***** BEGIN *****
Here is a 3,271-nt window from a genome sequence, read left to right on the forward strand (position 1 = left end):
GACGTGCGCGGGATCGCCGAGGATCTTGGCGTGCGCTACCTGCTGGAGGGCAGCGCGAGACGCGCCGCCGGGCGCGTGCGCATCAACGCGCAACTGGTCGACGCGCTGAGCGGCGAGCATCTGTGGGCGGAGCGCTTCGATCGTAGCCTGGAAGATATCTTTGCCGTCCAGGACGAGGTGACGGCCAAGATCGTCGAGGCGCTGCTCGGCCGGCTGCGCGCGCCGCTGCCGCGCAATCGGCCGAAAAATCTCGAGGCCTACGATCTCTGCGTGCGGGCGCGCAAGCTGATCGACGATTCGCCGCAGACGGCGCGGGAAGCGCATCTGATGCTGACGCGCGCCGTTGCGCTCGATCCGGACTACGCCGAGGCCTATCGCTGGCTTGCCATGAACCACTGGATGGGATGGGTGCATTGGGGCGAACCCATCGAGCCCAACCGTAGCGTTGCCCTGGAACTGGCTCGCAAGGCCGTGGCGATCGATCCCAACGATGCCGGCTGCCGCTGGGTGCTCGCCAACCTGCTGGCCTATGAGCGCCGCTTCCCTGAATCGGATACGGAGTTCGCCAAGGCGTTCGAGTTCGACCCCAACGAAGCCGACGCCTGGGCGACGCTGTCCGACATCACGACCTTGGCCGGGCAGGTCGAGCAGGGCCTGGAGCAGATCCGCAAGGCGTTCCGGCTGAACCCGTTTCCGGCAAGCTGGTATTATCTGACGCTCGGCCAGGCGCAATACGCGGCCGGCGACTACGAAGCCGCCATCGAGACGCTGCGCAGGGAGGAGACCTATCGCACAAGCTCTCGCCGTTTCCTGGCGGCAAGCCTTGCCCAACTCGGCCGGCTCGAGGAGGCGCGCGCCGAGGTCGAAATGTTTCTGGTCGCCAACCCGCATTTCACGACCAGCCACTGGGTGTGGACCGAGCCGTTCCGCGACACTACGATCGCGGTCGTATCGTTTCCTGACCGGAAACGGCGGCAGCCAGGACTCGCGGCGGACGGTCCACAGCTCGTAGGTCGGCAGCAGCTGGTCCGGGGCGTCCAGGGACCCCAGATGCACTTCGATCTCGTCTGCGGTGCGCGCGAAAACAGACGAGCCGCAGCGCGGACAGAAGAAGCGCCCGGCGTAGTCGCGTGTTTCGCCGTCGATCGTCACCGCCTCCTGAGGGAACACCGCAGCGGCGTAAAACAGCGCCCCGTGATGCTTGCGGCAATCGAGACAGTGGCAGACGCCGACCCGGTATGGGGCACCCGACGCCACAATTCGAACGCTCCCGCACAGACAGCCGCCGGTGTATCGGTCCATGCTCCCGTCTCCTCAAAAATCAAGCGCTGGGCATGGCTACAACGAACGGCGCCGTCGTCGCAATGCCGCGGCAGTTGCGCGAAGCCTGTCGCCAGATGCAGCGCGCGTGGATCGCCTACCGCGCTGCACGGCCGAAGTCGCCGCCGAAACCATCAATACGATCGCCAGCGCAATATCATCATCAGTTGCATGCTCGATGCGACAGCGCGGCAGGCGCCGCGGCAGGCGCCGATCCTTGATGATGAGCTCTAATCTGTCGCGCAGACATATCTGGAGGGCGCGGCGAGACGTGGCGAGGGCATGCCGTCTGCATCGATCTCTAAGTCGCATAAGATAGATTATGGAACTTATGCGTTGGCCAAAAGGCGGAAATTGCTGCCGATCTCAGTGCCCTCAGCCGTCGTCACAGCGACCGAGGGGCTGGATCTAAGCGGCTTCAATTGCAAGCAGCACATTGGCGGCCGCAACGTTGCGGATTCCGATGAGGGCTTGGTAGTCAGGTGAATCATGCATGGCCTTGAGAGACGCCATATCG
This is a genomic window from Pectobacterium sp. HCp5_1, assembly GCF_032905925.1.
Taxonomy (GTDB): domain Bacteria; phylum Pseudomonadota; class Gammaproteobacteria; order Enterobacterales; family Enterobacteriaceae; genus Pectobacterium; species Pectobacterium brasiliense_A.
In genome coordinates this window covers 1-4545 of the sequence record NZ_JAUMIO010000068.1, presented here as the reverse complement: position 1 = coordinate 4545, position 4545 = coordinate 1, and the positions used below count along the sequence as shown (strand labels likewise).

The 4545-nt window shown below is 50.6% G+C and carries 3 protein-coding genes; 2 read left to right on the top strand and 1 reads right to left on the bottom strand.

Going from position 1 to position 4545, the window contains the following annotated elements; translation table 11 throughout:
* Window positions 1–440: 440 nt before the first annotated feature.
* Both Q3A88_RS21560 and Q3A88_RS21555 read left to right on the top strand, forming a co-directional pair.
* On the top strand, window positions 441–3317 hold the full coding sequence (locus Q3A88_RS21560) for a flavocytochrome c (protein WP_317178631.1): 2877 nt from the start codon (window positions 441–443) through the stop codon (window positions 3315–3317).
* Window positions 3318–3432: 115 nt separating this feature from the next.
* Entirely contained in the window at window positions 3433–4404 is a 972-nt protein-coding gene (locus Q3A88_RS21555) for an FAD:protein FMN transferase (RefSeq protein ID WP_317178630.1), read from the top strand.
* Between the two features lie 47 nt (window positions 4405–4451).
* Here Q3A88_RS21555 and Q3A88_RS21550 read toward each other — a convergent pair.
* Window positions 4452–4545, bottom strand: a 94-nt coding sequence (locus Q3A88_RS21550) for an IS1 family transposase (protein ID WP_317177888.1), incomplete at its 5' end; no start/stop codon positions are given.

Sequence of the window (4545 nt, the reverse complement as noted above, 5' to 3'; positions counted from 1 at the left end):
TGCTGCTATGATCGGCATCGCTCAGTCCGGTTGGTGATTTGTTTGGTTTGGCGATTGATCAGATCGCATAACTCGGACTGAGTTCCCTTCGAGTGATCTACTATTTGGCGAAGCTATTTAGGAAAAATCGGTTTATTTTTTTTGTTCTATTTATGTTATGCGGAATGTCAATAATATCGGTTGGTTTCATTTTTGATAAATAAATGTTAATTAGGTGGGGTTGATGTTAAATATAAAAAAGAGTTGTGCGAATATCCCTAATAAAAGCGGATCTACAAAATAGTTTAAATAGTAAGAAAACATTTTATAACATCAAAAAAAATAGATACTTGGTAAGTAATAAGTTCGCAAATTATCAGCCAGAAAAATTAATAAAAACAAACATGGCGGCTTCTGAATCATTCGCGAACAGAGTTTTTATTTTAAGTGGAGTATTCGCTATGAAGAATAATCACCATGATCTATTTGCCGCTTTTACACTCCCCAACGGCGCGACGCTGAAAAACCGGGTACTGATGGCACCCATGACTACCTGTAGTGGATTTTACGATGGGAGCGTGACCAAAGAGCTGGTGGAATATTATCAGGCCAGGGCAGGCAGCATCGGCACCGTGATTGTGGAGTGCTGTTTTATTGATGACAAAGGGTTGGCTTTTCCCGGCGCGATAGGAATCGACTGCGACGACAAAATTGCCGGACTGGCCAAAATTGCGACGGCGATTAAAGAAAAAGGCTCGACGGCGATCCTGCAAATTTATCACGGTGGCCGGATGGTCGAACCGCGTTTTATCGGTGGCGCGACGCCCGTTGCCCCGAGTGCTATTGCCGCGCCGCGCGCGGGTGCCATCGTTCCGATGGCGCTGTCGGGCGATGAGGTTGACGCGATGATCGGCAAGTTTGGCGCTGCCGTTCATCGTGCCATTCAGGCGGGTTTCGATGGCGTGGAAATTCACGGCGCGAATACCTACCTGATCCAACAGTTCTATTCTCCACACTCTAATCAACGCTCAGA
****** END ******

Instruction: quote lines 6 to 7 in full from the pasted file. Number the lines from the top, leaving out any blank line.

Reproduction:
The 4545-nt window shown below is 50.6% G+C and carries 3 protein-coding genes; 2 read left to right on the top strand and 1 reads right to left on the bottom strand.

Going from position 1 to position 4545, the window contains the following annotated elements; translation table 11 throughout: